With an MSRP slightly more than that of the Toyota Highlander, the Honda Pilot is another three-row SUV known for its safety features. It is the biggest SUV in the Honda family and can comfortably seat seven or eight passengers, depending on the trim level and configuration you choose.  The Pilot has standard V6 power and available all-wheel-drive. As of the 2019 model, the base Pilot has the Honda Sensing safety system as a standard feature but fails to provide integrated Apple CarPlay and Android Auto. For that, you’ll likely want to get the Pilot EX (starting at $34,330). The Pilot is roomier than its rivals, but the Highlander may hold better value.

2019 Nissan Pathfinder

  • $31,430 MSRP
  • 4.2 out of 5 by KBB experts; consumer reviews unavailable on Edmunds
  • 5 stars NHTSA
  • IIHS 2019 Top Safety Pick

With the base model comes a punchy 284-horsepower V6 engine but many of its other available features and amenities, such as the forward-collision mitigation and the infotainment touch screen, may be much more impressive in its competitor models than what you will find in the Pathfinder, including those in the Honda Pilot, Toyota Highlander, Mazda CX-9 and the Chevrolet Traverse. Despite the horsepower, the entry-level S comes with only a front-wheel drive so if you’re looking to add an all-wheel drive to the Pathfinder, it will cost you an extra $1,690 to take full advantage of that V6 engine.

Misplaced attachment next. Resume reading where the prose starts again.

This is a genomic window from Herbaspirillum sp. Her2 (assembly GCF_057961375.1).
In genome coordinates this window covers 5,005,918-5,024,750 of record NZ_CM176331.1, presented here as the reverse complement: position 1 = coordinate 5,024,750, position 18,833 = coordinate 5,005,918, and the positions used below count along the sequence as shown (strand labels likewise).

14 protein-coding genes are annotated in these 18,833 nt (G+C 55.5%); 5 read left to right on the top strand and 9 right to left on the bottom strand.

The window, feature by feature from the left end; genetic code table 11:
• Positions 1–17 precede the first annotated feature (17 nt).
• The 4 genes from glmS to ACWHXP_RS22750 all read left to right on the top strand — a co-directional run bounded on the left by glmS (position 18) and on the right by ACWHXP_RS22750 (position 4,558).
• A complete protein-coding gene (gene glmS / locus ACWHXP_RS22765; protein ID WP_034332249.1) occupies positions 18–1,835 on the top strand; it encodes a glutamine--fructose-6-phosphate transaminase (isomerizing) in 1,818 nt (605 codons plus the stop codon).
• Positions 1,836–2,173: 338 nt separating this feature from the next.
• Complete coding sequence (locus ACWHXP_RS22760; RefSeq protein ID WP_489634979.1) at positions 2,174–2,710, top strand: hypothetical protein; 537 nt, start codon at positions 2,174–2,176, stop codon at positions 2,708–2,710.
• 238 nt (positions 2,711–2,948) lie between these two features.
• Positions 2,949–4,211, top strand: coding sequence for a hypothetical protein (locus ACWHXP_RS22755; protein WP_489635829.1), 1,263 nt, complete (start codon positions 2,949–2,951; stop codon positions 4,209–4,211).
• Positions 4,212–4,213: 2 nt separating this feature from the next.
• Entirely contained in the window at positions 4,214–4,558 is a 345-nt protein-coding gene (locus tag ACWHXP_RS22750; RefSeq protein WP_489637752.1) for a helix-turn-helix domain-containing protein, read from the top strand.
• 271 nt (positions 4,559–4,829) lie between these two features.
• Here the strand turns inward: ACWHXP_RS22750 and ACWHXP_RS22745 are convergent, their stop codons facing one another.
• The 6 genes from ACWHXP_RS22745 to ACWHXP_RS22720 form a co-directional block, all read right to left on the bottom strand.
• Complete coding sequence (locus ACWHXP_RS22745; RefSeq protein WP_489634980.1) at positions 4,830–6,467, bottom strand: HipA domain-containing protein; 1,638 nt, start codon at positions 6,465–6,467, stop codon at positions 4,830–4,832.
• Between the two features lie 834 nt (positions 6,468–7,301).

2019 Mazda CX-9

  • $32,280 MSRP
  • 4 out of 5 by KBB experts; 4.8 out of 5 by Edmunds consumers (6 reviews)
  • 5 stars NHTSA
  • IIHS 2019 Top Safety Pick

Enthusiasts and families alike can settle in and enjoy the Mazda CX-9, which promises roominess, safety and a dynamic ride. The base four-cylinder Sport gets 22 city MPG and 28 highway MPG, which is on the higher end for a three-row SUV. The exterior resembles a high-end luxury vehicle, though the luxurious interior is available only in the higher-priced Signature trim (starting at $45,365). The G-vectoring technology allows the CX-9 to have impressive cornering abilities. However, the midsize SUV can’t tow as much as its six-cylinder rivals, so those looking for the horsepower of a V6 or V8 or want to tow above 3,500 pounds are better off with a Toyota Highlander Hybrid or a Kia Sorento.

Best third-row luxury SUVs

2019 Acura MDX

  • $44,300 MSRP
  • 4.6 out of 5 by KBB experts; 4.7 out of 5 by Edmunds consumers (6 reviews)
  • 5 star NHTSA rating